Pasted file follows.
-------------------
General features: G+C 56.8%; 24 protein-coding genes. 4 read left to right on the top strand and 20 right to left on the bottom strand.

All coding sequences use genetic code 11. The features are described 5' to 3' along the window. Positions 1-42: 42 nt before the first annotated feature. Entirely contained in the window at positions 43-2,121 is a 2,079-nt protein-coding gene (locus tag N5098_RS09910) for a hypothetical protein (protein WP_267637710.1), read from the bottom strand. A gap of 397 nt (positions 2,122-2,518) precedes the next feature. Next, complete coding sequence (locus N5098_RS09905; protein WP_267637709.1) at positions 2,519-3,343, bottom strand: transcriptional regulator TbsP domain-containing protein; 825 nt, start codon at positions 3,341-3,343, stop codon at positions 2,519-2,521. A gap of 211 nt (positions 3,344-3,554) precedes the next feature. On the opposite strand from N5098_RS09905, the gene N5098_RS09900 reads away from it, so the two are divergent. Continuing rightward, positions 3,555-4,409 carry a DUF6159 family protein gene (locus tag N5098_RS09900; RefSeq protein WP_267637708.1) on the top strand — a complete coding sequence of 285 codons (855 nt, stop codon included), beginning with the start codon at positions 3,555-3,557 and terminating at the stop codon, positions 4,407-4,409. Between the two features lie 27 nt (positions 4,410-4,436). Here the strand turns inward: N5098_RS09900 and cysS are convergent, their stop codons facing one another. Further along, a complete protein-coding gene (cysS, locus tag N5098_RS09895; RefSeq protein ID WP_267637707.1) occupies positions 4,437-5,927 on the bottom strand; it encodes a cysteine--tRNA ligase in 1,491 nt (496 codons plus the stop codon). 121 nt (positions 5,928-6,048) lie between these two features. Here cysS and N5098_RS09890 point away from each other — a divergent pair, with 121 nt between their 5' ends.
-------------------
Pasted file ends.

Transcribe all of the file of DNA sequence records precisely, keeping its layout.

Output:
General features: G+C 56.8%; 24 protein-coding genes. 4 read left to right on the top strand and 20 right to left on the bottom strand.

All coding sequences use genetic code 11. The features are described 5' to 3' along the window. Positions 1-42: 42 nt before the first annotated feature. Entirely contained in the window at positions 43-2,121 is a 2,079-nt protein-coding gene (locus tag N5098_RS09910) for a hypothetical protein (protein WP_267637710.1), read from the bottom strand. A gap of 397 nt (positions 2,122-2,518) precedes the next feature. Next, complete coding sequence (locus N5098_RS09905; protein WP_267637709.1) at positions 2,519-3,343, bottom strand: transcriptional regulator TbsP domain-containing protein; 825 nt, start codon at positions 3,341-3,343, stop codon at positions 2,519-2,521. A gap of 211 nt (positions 3,344-3,554) precedes the next feature. On the opposite strand from N5098_RS09905, the gene N5098_RS09900 reads away from it, so the two are divergent. Continuing rightward, positions 3,555-4,409 carry a DUF6159 family protein gene (locus tag N5098_RS09900; RefSeq protein WP_267637708.1) on the top strand — a complete coding sequence of 285 codons (855 nt, stop codon included), beginning with the start codon at positions 3,555-3,557 and terminating at the stop codon, positions 4,407-4,409. Between the two features lie 27 nt (positions 4,410-4,436). Here the strand turns inward: N5098_RS09900 and cysS are convergent, their stop codons facing one another. Further along, a complete protein-coding gene (cysS, locus tag N5098_RS09895; RefSeq protein ID WP_267637707.1) occupies positions 4,437-5,927 on the bottom strand; it encodes a cysteine--tRNA ligase in 1,491 nt (496 codons plus the stop codon). 121 nt (positions 5,928-6,048) lie between these two features. Here cysS and N5098_RS09890 point away from each other — a divergent pair, with 121 nt between their 5' ends.